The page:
Don’t you love the Nicene Creed? I hope you love the Nicene Creed. It’s a lot of words in there, I know. Maybe someone goes but what does it all mean? Well, if you haven’t had teaching on it, we’ll do that sometime. I hope you love the Nicene Creed because what we just recited there together has been precious to God’s people since the 4th century. You think about that? Now that’s in English and lots of people didn’t say it in English. But think about those, those things that we just confessed, Christians from all over the world, in churches bigger than this and a lot churches smaller than this, and churches, you know, for most of history didn’t have any electric lights, Christians gathering in secret, Christians gathering in public, Christians speaking thousands of different dialects perhaps over the years, hundreds at least, confess these things about the Lord Jesus Christ, the Son of God, that He is begotten from the Father. Before all ages, God from God, light from light, true God from true God. Begotten, not made. Of the same essence as the Father, through Him all things were made.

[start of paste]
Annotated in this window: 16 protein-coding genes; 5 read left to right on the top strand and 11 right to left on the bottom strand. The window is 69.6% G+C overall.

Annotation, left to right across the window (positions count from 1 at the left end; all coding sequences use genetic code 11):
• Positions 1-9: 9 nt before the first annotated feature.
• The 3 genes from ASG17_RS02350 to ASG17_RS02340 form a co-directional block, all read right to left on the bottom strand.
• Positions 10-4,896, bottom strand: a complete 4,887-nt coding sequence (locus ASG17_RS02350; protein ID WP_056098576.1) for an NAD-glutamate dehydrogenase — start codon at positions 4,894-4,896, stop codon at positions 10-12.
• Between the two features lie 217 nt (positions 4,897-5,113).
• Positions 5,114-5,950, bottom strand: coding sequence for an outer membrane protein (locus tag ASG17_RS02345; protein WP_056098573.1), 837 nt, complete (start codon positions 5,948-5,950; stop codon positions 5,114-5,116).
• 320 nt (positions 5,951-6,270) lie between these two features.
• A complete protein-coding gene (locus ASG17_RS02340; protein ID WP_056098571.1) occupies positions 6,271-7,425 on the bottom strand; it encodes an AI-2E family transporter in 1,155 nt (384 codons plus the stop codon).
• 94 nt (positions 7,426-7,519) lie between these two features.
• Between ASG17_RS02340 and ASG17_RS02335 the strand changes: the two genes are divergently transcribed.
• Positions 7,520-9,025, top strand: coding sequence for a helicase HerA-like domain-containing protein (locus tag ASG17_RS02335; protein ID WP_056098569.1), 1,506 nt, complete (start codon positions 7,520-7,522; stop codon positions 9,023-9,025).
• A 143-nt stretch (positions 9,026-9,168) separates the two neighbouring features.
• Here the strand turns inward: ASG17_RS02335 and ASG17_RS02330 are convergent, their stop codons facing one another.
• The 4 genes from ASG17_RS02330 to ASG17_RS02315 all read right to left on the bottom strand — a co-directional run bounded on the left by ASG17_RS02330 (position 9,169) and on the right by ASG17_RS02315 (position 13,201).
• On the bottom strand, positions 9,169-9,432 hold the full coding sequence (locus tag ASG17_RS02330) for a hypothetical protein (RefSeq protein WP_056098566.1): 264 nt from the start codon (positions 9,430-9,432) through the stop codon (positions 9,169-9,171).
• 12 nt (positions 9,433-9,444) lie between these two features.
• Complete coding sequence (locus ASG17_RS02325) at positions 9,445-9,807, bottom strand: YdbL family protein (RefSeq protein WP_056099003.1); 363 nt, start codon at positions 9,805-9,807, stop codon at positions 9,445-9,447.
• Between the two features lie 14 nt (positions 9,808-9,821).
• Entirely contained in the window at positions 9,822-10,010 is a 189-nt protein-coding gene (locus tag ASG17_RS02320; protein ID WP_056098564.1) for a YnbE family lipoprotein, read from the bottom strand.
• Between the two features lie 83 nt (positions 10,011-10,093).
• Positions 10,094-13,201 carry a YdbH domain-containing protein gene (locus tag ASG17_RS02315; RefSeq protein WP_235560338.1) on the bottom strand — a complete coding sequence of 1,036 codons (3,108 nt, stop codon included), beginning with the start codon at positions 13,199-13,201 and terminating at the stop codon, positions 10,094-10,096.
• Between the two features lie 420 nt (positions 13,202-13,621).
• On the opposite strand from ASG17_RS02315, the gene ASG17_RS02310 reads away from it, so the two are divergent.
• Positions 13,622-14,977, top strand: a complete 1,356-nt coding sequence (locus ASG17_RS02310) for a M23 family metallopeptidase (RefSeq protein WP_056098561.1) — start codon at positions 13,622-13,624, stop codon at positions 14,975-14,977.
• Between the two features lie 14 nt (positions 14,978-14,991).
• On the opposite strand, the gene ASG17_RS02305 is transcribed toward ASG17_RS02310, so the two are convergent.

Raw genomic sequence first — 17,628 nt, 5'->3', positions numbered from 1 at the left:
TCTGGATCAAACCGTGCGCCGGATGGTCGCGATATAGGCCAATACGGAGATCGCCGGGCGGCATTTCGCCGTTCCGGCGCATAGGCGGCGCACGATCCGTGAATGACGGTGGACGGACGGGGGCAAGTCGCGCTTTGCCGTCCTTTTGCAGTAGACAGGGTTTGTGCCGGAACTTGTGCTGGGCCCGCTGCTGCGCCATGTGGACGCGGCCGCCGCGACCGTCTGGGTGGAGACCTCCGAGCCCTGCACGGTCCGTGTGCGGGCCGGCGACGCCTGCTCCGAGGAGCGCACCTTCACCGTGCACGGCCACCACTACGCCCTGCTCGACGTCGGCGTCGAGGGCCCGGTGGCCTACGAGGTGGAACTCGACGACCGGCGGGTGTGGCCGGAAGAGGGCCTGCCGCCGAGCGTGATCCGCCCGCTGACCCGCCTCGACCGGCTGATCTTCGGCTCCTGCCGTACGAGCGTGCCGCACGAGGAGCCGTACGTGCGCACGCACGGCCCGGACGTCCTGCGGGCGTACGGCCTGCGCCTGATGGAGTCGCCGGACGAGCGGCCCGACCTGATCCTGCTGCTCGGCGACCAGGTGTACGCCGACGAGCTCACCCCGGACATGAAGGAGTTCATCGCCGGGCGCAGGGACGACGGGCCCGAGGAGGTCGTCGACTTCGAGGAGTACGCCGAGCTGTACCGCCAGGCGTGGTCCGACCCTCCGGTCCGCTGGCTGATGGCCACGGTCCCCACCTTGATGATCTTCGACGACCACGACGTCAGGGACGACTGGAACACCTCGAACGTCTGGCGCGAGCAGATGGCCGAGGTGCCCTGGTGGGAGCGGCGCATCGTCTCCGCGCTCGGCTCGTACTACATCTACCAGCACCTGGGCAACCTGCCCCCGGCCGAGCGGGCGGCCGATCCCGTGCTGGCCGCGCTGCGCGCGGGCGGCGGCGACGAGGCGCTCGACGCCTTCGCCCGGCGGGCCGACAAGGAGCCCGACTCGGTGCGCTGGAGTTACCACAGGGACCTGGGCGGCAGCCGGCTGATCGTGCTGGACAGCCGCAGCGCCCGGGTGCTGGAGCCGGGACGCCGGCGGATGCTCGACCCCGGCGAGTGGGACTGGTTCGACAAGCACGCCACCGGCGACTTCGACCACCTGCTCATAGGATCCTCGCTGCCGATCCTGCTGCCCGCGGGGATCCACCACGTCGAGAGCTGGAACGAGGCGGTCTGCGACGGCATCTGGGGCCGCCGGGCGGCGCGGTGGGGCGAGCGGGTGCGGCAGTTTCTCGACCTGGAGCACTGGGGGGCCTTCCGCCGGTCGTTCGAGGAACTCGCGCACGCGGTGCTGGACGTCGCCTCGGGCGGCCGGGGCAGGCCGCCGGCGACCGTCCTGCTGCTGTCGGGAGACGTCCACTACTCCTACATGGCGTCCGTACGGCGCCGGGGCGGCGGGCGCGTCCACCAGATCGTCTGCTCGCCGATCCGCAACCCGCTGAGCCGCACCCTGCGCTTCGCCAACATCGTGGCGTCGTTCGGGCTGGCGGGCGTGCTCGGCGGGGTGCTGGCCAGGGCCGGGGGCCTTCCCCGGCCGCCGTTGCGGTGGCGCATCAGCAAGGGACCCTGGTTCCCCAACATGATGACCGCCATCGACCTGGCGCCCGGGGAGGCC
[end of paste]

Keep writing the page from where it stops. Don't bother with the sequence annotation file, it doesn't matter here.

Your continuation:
Do you realize that is the One we are singing about at Christmas? I often thought that the malls have no idea what propaganda they are piping through their speakers. Now if you can find ones that aren’t, you know, all about just rocking around the Christmas tree, and you know what happened to grandma with the reindeer, if you can find some, you know, the sacred, most of them still do. Might cycle through “Silent Night” and “Hark, The Herald” and “Joy to the World,” are just becoming background noise in the Western world. Just something that probably marketers figure people buy more things when they hear Christmas music. Not even realizing what wonderful, scandalous Good News is being piped into their ears.
I hope you realize that the One we sing about and celebrate at Christmas is so much more than just a Jesus of good causes, or a cute little baby in a manger, or a precious little boy. More than a rabbi who was concerned for hurting people. Not just a good teacher. Not merely a good example. But the Son of God come to earth. He who was from the beginning because He had no beginning. There never was when He was not. Think about it. There never was when He was not.
Now your brain can almost fathom never ending. You can think about eternal as never ending. You can sort of fathom, “well, I exist, and in some way I keep on existing, the immortality of the soul and then the soul joined with the resurrection body in the new heavens and the new earth.” It’s a long ways out, but you can sort of fathom “I’m like this, somehow, but then I go to heaven and it’s better and I get a new body and I live forever.” That stretches the imagination. You can just begin to fathom forever in that direction, but the mind cannot even comprehend forever in the other direction.